It took Andy Murray nearly five hours to squeeze Novak Djokovic.
Britain’s Andy Murray beat Serbia’s Novak Djokovic 7-6, 7-5, 2-6, 3-6, 6-2 in the 2012 US Open final. Murray and Djokovic clinched the title in four hours and 54 minutes, a historic record, along with a battle between Sweden’s Mats Wilander and Czech Ivan Lendl in the deciding match of the 1988 US Open.
The Murray vs Djokovic final is among the top 5 longest matches in US Open history, but it falls short of the top. Only Stefan Edberg and Michael Chang in the semifinals in 1992 (5 hours 26 minutes), Carlos Alcaraz and Yannick Sinner in the 1/4 final this year (5 hours 15 minutes), Paolo Lorenzi and Gilles Simon in the second round in 2006 (4 hours 58 minutes), Albert Ramos-Vignolas and Denis Istomin in the first round in 2017 (4 hours 55 minutes) figured out longer.
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The 2012 US Open finals got off to a flying start. The audience was not bored right from the start. Tennis was fun, with plenty of swing in both directions. Djokovic served first and Murray took the game dry. Novak made four uncharacteristic errors.
Djokovic evened his serve immediately, not letting Andy enjoy his break. In the third game Novak was trailing 0-40 on his serve, but he dominated his serve and took the lead for the first time in the match. Both players made a huge number of silly mistakes. Novak dropped three games in a row and was trailing 2-4. In the seventh game Murray was close to another break, but Novak caught up with him at even. Next Andy gave up his serve again.
It came to a tie-break. Djokovic was leading 2-0, 5-3 and then served, but a series of unexplained breakdowns by the Serb led to Murray having five set-balls – making them all on the court and throwing them away on serve. Andy finally served well on the sixth set-ball and overpowered Novak. The tie-break ended with a score of 12-10 and was the longest in the history of US Open finals. Previous record-setting tie-breaks had been the 1976 final between Jimmy Connors and Bjorn Borg and 1987 final between Ivan Lundl and Mats Wilander, which ended with a score of 11 to 9.
In the second set, Djokovic burned hopelessly 0-4. At the cost of heroic efforts, he began to catch up with Murray and made the score 5:5. It seemed that the match was a turning point in favor of the Serb, but his opponent managed to pull himself together. Andy held his serve and then took another one, playing at the top of his game.
Murray made a strong bid for victory, but Djokovic was not going to give up. Every game of the third and fourth sets was nervous and often decided by more or less. The Serb left the British player out of the game in the vast majority of cases. 7-6, 7-5, 2-6, 3-6 – these were the numbers on the scoreboard at the beginning of the decisive fifth game.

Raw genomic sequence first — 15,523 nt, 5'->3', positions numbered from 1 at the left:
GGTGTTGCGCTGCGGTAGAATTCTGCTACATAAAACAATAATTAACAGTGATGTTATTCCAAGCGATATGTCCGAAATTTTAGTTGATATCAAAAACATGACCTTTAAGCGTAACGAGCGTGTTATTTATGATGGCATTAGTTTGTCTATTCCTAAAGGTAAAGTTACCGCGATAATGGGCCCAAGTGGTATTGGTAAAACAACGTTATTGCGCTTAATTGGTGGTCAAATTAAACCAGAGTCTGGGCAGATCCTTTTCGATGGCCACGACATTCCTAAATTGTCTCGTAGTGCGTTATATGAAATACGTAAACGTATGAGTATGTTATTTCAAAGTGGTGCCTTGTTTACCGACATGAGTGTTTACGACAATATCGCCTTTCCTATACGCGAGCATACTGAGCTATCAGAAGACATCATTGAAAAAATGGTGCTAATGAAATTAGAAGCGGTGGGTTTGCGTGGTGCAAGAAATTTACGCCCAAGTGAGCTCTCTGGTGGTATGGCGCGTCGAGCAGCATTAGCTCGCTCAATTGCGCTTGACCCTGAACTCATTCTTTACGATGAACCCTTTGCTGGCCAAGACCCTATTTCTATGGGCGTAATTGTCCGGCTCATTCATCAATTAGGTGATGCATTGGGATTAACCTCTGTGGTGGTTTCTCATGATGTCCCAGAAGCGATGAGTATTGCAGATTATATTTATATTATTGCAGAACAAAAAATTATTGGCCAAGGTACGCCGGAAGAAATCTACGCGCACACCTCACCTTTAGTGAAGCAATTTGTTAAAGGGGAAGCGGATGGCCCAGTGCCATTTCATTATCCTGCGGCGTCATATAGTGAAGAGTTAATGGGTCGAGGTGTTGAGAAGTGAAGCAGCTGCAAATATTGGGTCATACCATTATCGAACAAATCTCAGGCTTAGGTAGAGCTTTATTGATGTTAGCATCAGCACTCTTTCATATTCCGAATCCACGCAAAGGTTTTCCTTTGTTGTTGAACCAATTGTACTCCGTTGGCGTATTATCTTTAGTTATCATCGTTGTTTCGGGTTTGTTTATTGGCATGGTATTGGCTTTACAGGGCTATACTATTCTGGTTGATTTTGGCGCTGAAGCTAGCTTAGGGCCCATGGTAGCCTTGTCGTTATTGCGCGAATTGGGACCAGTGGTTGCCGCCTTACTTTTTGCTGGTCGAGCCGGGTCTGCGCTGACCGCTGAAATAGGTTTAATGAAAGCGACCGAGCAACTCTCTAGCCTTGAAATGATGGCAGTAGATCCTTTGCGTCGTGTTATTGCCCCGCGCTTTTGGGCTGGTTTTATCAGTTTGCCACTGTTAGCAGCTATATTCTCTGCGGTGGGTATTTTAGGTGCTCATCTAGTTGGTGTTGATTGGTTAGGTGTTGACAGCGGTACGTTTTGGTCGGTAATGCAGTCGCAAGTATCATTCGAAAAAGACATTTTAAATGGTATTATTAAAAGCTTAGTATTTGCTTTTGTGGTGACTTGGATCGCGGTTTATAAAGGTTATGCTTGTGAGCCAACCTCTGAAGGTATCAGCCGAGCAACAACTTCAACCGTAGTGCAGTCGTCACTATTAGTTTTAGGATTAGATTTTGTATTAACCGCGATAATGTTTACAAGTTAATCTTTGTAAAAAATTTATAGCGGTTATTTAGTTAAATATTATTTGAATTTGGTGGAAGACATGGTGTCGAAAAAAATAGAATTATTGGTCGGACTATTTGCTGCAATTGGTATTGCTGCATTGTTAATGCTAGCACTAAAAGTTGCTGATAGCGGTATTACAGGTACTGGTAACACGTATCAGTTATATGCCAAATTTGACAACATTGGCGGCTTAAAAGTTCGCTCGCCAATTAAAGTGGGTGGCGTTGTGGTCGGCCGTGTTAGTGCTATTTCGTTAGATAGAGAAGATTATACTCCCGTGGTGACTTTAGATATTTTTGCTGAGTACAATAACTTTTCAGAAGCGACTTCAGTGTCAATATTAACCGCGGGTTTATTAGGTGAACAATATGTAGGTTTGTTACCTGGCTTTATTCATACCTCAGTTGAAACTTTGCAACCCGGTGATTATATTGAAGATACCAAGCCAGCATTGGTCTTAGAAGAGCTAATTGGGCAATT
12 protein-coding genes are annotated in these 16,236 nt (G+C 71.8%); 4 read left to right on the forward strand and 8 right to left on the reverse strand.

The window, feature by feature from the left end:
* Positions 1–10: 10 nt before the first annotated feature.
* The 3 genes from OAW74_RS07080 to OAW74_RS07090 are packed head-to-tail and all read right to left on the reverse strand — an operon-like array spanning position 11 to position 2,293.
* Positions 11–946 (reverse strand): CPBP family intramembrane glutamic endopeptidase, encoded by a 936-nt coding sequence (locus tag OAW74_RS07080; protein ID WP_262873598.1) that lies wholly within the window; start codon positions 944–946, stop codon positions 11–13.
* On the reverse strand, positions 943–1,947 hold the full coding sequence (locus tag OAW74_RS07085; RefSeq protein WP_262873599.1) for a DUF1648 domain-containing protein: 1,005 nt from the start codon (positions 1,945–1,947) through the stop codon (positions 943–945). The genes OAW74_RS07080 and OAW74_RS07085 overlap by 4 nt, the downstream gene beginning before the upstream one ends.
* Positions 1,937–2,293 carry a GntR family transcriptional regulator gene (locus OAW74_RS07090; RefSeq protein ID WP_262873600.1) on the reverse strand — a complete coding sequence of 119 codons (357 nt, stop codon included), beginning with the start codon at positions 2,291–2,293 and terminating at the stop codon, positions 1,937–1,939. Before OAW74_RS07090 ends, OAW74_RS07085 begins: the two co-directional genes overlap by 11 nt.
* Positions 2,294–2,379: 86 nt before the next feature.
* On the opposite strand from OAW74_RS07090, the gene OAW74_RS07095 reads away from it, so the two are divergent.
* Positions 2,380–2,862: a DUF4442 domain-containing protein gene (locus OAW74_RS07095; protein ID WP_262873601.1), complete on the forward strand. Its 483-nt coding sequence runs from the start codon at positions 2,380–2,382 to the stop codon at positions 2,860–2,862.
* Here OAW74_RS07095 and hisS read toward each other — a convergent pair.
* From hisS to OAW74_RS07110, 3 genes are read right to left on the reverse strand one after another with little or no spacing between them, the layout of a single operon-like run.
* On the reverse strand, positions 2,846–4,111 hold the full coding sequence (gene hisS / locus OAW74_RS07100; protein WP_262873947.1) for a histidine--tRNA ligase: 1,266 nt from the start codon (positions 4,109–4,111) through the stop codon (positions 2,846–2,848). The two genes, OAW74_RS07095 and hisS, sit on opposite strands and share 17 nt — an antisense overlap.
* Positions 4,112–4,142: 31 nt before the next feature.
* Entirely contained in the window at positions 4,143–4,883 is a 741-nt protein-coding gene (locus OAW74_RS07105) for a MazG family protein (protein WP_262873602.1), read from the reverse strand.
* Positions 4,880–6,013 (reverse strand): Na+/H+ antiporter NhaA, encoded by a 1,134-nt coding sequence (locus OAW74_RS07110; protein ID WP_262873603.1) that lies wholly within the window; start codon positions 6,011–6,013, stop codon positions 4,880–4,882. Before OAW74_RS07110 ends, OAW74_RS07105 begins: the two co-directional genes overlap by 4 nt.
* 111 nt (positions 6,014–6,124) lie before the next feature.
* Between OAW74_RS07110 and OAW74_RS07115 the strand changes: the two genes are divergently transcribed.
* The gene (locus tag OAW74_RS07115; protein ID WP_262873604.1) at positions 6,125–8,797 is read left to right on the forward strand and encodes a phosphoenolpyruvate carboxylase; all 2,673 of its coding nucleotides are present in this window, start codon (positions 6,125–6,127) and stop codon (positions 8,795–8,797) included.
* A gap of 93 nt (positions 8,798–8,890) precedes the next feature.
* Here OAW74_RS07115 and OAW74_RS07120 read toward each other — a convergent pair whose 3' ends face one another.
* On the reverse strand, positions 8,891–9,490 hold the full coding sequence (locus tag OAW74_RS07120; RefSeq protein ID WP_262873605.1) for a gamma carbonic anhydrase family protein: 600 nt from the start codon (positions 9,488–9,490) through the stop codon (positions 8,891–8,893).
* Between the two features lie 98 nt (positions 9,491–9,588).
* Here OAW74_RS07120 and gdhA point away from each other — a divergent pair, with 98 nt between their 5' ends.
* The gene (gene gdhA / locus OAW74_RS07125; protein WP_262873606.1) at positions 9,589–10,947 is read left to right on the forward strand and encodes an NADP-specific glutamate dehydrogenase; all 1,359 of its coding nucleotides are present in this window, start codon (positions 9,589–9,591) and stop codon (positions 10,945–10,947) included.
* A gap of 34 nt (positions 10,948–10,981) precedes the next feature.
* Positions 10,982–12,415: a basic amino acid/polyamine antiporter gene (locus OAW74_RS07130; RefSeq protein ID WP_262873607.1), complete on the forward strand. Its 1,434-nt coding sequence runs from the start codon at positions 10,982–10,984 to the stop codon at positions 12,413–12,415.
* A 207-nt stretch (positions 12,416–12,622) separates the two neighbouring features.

The two players took four hours to play the first four sets. Djokovic often lost his balance on the court and fell. Novak even changed his shoes during the match, but it didn’t help. The Serb could hardly stand on his feet. Murray was also tired, although he looked fresher. Andy broke at the beginning of the fifth set and led 3-0. This time the British player didn’t give Djokovic a chance to make a comeback. Novak tried to clinch the match at 2-4, but couldn’t take the game. After that the Serb actually threw out the white flag. Andy served to win the match and became the winner of the 2012 US Open.
The Americans liked the result of their nearly five-hour encounter. The crowd in New York was more sympathetic to the Briton Murray than to the Serb Djokovic. The ratings didn’t let up, either. The men’s finals of the 2012 US Open brought in a record 16.2 million viewers in the United States since 2007, watching all or part of the match. That’s 4.4 million more than when Djokovic defeated Rafael Nadal in 2011, and 10.3 million more than when Nadal beat Djokovic two years earlier. And this despite the fact that the final match was postponed from Sunday evening to Monday evening due to rain.
The final had enough statistical highlights, not counting the length of the match and the tiebreak.
Murray snapped Djokovic’s 27-match unbeaten streak at Grand Slam tournaments played on hard court. The Serb won the 2011 and 2012 Australian Opens and the 2011 US Open, and reached the finals of the 2012 US Open. Murray is the first player in the history of men’s tennis to win both the Olympic Games and the US Open in the same season.
He is the first British player to win a Grand Slam singles title since 1936 (when Fred Perry won). Murray, the 2004 US Open junior champion, became only the third player to repeat his success at an adult tournament. Before him it was done by Andy Roddick (junior title, 2000, adult, 2003) and Stefan Edberg (junior title, 1983, adult, 1991, 1992).
Getting a little ahead of himself, Djokovic has played three of the longest men’s finals in Grand Slam tournament history, winning two of them: Australian Open – 2012 with Nadal (5 hours and 53 minutes), Wimbledon 2019 with Roger Federer (4 hours and 57 minutes) plus a lost battle with Murray at US Open – 2012 (4 hours and 54 minutes).
Also in 2017, Murray stopped having success on the court. He missed a lot of time due to constant injuries and hip surgery. It got to the point where Andy had a three-year winless streak over top-10 tennis players. Murray returned to the top 50 before Wimbledon 2023 but he is no longer reverting to his former success.
The 35-year-old Briton is now an average tennis ace. It is not long before Andy Murray ends his career and focuses on raising four children with his wife Kim Sears. It’s a shame that injuries have prevented Andy from achieving more on the court, but the result he has is still more than solid. Only Murray and Stan Wawrinka have won more than one Slam (both have three) in the Big Three era.